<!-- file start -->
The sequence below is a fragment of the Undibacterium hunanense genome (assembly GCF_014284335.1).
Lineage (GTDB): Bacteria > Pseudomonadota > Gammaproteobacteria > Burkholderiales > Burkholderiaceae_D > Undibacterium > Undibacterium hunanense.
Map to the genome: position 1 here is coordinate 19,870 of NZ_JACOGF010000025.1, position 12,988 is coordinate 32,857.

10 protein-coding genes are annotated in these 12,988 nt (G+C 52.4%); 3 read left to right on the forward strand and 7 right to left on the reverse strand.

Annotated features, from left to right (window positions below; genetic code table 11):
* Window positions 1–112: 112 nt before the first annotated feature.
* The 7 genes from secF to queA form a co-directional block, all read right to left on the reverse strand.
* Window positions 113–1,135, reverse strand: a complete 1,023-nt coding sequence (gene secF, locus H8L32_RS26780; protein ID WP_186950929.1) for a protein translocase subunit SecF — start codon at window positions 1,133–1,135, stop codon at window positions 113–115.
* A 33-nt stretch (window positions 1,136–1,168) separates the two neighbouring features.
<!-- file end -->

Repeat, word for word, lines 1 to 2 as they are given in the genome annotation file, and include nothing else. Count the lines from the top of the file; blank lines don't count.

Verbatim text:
The sequence below is a fragment of the Undibacterium hunanense genome (assembly GCF_014284335.1).
Lineage (GTDB): Bacteria > Pseudomonadota > Gammaproteobacteria > Burkholderiales > Burkholderiaceae_D > Undibacterium > Undibacterium hunanense.